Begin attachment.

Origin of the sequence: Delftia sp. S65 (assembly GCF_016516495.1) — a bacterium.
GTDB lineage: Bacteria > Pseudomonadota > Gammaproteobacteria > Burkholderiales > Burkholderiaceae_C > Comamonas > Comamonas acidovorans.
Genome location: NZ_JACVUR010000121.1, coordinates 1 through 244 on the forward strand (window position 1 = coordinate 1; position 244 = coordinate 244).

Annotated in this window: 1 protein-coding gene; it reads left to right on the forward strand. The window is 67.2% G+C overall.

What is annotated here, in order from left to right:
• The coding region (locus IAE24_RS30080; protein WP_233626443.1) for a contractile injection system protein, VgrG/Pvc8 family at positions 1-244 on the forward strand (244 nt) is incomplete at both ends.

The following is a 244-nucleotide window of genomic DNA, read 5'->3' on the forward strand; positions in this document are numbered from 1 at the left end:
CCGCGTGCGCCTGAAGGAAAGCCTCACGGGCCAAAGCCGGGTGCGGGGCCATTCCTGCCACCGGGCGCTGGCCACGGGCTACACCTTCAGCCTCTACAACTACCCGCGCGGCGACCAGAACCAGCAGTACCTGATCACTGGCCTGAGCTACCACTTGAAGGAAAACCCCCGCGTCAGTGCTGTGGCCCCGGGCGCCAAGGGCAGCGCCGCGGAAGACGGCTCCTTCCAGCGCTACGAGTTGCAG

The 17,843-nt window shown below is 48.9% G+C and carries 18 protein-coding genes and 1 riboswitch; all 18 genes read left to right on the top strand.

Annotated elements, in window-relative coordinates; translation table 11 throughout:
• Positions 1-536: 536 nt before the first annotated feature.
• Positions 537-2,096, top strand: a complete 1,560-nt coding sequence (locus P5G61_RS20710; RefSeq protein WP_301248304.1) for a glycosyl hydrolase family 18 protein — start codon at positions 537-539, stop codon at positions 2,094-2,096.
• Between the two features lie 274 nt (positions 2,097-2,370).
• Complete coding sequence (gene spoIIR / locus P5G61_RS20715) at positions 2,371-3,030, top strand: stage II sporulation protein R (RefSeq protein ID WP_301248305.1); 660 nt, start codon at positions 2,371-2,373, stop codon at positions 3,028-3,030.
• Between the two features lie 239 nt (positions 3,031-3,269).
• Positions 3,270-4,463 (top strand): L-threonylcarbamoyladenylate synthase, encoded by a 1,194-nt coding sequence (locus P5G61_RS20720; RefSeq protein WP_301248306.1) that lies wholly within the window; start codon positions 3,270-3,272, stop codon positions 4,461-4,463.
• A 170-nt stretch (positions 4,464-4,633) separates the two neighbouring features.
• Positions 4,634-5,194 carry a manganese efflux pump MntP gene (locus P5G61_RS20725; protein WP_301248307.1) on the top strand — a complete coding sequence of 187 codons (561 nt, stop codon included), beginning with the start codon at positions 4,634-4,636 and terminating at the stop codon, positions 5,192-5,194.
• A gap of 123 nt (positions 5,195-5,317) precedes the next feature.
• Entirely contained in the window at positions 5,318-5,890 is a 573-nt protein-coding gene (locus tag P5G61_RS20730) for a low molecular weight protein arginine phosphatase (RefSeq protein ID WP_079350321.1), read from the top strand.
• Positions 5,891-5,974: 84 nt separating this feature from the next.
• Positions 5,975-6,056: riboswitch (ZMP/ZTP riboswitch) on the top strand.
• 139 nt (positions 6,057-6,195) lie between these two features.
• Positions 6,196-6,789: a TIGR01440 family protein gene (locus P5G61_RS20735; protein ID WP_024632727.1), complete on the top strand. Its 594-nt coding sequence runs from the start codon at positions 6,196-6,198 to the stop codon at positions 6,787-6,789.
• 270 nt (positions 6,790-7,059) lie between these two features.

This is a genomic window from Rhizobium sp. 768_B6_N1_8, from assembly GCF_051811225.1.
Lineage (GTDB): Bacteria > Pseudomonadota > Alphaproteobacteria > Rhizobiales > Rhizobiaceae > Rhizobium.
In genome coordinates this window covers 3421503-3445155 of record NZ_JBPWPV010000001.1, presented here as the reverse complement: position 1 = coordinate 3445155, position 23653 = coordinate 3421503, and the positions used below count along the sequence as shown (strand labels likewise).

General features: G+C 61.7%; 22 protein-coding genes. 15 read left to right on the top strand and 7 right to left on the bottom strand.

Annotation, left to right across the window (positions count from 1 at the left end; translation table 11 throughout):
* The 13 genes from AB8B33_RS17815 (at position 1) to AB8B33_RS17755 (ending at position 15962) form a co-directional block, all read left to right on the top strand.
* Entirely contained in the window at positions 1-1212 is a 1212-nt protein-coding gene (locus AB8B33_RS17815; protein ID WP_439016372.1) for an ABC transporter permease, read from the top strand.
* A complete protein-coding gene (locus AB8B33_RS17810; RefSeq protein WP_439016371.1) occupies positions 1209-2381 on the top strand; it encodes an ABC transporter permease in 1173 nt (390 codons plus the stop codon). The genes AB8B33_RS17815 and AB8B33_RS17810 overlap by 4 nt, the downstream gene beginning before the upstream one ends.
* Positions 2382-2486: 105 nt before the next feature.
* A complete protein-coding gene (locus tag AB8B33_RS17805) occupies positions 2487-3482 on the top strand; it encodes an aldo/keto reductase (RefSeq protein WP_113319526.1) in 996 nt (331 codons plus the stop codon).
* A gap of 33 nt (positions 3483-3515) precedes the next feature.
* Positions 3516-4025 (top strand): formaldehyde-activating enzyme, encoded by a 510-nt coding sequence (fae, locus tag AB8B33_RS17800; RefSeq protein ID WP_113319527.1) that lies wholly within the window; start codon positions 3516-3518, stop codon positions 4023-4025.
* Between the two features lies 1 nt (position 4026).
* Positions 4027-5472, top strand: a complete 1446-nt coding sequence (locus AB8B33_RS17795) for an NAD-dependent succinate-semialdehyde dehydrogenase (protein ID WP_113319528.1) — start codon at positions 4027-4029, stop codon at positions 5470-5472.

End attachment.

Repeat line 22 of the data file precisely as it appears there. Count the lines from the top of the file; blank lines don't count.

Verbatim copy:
• Positions 5,975-6,056: riboswitch (ZMP/ZTP riboswitch) on the top strand.